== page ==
Friday, September 2, 2011

Arkansas Post

Arkansas Post was first formed in 1686 but the location currently being preserved as a national park is a later incarnation as the Arkansas River has changed its course a few times in the last 325 years. It initially was a trading post between the French and Indians, then later the Spanish controlled Arkansas, then the United States, then the Confederacy and after January 1863 it was firmly under US control once again.

These changes of control are shown in the flag display at the park's visitor's center.
Of course it was always a bit more than just a trading post, it also served a military function.



As a trading post it grew and from 1819-1821 it was the site of the first Arkansas territorial capital. Thus it was a bit of a town. Here is a well, that due to being so close to the river still has water in it.


There are also a few markers telling where some important buildings were during the territorial period. Of course some locations have been reclaimed by the Arkansas River.


It was also at Arkansas Post that the first Christian services were held in Arkansas. This picture also shows the bayou nearby. The Arkansas River used to flow there, now this is more of a backwater area.



Besides being interesting because of its significance in the history of Arkansas and frontier trading there was also a Civil War battle here in January 1863. In the fall of 1862 Union General John McClernand had received permission to raise a large force to take Vicksburg. He thought it would be an independent command but later maneuverings by US Grant and Henry Halleck left Grant in command along the Mississippi River. McClernand would end up with a corps, which is what he would have had if he hadn't made a secret arrangement to have an independent command created. But before Grant arrived to take command of McClernand's force he took the opportunity to attack Arkansas Post. McClernand convinced the navy to come along; which was imperative, otherwise the campaign would have likely gone nowhere. He also had Sherman's corps, in all around 33,000 men. The Confederates had about 5,000 at Arkansas Post, also protected by Fort Hindman.


The Union troops landed on January 9, the navy bombarded on the 10th and on the 11th the army and navy combined to attack the fort. The weight of numbers eventually secured the victory for the Union but not until nearly a 1,000 men were casualties. About 4,800 Confederates surrendered.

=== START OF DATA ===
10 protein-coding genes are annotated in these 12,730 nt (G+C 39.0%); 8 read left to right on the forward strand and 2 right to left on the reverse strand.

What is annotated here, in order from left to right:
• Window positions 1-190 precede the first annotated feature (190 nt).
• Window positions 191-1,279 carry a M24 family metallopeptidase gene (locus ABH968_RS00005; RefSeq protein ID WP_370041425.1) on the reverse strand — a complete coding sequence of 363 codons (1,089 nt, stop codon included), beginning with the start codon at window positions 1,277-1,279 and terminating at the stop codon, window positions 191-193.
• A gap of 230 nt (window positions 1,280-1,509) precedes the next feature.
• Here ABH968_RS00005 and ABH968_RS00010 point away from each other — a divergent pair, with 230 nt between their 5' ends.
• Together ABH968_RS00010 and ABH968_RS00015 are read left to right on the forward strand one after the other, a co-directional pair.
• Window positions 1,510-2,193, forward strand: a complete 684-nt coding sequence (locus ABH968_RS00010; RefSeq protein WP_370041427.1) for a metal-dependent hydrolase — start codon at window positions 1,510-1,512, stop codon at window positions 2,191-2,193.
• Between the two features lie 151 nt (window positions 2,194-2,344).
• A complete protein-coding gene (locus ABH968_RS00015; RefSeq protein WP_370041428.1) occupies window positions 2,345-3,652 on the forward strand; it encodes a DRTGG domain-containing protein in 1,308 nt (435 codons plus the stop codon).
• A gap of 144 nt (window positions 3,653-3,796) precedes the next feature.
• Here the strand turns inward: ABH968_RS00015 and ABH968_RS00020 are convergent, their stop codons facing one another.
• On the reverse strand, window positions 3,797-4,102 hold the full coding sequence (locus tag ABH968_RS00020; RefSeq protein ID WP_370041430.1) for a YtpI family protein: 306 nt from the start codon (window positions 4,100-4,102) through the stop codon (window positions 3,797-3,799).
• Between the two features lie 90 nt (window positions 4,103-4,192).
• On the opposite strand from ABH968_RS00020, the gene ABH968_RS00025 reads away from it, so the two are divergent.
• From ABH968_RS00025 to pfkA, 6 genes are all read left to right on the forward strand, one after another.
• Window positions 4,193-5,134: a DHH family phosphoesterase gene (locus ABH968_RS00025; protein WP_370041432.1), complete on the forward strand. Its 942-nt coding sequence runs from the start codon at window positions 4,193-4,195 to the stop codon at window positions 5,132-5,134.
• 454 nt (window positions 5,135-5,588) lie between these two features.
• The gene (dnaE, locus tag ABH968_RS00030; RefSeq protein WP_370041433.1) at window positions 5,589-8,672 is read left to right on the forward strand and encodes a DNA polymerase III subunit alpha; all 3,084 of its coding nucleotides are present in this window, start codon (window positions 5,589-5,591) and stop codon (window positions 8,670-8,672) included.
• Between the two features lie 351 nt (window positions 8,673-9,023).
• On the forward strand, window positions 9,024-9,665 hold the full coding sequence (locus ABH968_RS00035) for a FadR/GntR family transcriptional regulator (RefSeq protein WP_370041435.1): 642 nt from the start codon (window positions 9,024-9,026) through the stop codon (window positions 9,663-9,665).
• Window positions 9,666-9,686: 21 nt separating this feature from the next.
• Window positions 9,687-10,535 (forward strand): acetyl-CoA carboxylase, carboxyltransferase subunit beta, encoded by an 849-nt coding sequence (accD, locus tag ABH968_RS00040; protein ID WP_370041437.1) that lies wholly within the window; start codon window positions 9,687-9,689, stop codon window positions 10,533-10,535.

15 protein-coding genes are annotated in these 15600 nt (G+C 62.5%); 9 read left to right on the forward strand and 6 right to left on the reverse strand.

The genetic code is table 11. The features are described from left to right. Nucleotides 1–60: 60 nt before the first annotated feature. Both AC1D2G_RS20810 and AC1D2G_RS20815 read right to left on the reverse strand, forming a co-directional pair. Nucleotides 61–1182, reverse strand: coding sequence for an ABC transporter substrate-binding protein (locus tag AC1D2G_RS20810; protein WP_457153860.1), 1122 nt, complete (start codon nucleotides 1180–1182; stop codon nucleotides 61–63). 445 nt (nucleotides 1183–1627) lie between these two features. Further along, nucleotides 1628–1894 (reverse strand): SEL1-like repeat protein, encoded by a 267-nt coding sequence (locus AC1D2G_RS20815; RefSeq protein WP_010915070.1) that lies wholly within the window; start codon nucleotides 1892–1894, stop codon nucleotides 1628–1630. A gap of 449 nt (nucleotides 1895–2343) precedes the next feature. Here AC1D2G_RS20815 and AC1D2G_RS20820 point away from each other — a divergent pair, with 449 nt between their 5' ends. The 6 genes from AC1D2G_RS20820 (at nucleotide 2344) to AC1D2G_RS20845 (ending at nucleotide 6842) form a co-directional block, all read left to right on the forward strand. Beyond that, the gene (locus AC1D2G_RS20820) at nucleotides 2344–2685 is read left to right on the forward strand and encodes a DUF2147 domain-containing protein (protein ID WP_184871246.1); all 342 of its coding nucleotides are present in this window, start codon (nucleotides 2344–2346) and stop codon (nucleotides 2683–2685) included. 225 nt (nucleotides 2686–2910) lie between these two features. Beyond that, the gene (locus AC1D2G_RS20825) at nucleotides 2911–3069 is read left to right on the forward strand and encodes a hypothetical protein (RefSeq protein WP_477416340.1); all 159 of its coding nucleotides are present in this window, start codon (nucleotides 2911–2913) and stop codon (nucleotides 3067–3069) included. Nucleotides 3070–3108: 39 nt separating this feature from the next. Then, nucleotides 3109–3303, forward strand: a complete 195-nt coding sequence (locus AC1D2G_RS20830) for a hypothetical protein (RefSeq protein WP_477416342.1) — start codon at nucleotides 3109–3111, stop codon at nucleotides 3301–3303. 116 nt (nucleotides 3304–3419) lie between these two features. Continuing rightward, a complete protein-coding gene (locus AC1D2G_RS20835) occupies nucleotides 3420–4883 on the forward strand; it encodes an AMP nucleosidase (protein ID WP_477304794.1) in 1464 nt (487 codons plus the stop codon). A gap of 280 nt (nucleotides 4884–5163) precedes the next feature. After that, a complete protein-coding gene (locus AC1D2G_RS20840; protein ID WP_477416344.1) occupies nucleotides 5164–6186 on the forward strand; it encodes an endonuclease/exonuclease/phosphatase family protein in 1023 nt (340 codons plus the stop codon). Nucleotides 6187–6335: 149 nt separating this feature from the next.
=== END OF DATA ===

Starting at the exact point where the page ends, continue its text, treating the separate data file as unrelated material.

When Grant heard about the battle he was furious, thought it was a waste of time and men. But then he heard Sherman had supported the idea and his temper cooled. Was it necessary to take Fort Hindman to take Vicksburg? Probably not, but it did clear a Confederate base from his flanks. Also the capture represented about a fourth of all Confederates in Arkansas, which certainly helped the overall war effort some.


There are some earthworks preserved within the national park with a small walking trail that takes you out to an artillery piece.



Fort Hindman has been reclaimed by the Arkansas River. Here is a drawing of the fort.


I believe the park staffer in the visitor's center said the fort is likely where the tree is growing in the water in the left center of the picture. That might be right, or wrong, but is probably close if it is wrong.






There were also info presented about all of the Union gunboats involved in the attack. As you can see this is nothing more than laminated pages stuck up by thumbtacks but its a good display, even if its not the most costly thing the national park service has ever done.
























1 comment:

Daniel Rustad said...

My great great grandfather (Jesse Mills) was wounded at Arkansas Post 1/11/1863. He was with the 23rd Wisconsin Infantry B company. He was shot above the knee with a miniball that exited out his inner thigh and kept his leg.